|Appears in Collections:||Accounting and Finance Journal Articles|
|Peer Review Status:||Refereed|
|Title:||IFRS Mandatory disclosures in Malaysia: The influence of family control and the value (ir)relevance of compliance levels|
|Citation:||Abdullah M, Evans L, Fraser I & Tsalavoutas I (2015) IFRS Mandatory disclosures in Malaysia: The influence of family control and the value (ir)relevance of compliance levels, Accounting Forum, 39 (4), pp. 328-348.|
|Abstract:||We examine the effect of family control on IFRS mandatory disclosure levels, and the valuation implications of these disclosure levels, for Malaysian companies. We find that family control is related negatively to disclosure and that compliance levels are not value relevant. These findings suggest that agency theory predictions and theories linking common law legal systems to high quality financial reporting require refining in certain national contexts. Where Type 2 agency problems dominate, institutional arrangements intended to enhance financial reporting quality aimed at mitigating Type 1 problems in developed markets may have limited effect in less developed jurisdictions.|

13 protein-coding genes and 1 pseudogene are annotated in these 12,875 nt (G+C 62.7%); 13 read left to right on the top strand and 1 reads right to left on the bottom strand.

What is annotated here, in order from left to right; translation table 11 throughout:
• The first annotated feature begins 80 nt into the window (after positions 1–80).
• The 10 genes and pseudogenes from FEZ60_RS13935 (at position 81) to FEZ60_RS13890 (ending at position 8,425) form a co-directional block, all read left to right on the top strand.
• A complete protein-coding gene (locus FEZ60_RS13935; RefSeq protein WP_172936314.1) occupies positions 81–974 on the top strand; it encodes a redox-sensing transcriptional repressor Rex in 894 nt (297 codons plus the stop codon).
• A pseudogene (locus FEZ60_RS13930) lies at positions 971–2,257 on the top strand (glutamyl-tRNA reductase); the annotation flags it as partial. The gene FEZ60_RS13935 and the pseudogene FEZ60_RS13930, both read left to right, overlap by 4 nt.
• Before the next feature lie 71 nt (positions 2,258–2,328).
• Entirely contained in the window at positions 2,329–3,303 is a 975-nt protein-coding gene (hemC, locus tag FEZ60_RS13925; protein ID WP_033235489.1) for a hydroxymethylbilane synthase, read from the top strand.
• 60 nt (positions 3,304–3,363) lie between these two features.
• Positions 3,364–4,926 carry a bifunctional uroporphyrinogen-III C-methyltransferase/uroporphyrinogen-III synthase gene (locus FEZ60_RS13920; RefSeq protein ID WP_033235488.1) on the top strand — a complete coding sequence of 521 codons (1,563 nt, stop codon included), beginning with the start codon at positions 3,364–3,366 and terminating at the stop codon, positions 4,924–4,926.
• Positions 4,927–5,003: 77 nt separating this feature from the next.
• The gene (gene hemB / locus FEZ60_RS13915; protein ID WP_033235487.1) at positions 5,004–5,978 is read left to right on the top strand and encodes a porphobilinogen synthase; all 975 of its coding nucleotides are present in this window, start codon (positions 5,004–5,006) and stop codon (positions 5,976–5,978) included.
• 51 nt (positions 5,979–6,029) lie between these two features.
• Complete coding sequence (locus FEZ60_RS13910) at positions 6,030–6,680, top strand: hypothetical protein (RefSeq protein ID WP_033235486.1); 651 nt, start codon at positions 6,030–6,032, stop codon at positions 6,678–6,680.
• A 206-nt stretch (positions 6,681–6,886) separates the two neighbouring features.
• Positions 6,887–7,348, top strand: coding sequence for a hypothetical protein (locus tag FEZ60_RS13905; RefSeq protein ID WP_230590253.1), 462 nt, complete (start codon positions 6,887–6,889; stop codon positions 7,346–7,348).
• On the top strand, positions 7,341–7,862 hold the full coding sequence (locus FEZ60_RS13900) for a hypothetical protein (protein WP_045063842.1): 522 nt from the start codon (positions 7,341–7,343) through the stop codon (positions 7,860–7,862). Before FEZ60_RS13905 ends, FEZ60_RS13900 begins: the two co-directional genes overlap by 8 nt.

|Rights:||The publisher does not allow this work to be made publicly available in this Repository. Please use the Request a Copy feature at the foot of the Repository record to request a copy directly from the author. You can only request a copy if you wish to use this work for your own research or private study.|
|Affiliation:||University of Malaya|
Stirling University Organisation
Accounting and Finance
University of Glasgow
|Abdullah et al_Accounting Forum_2015.pdf||1.27 MB||Adobe PDF||Under Embargo until 31/12/2999 Request a copy|
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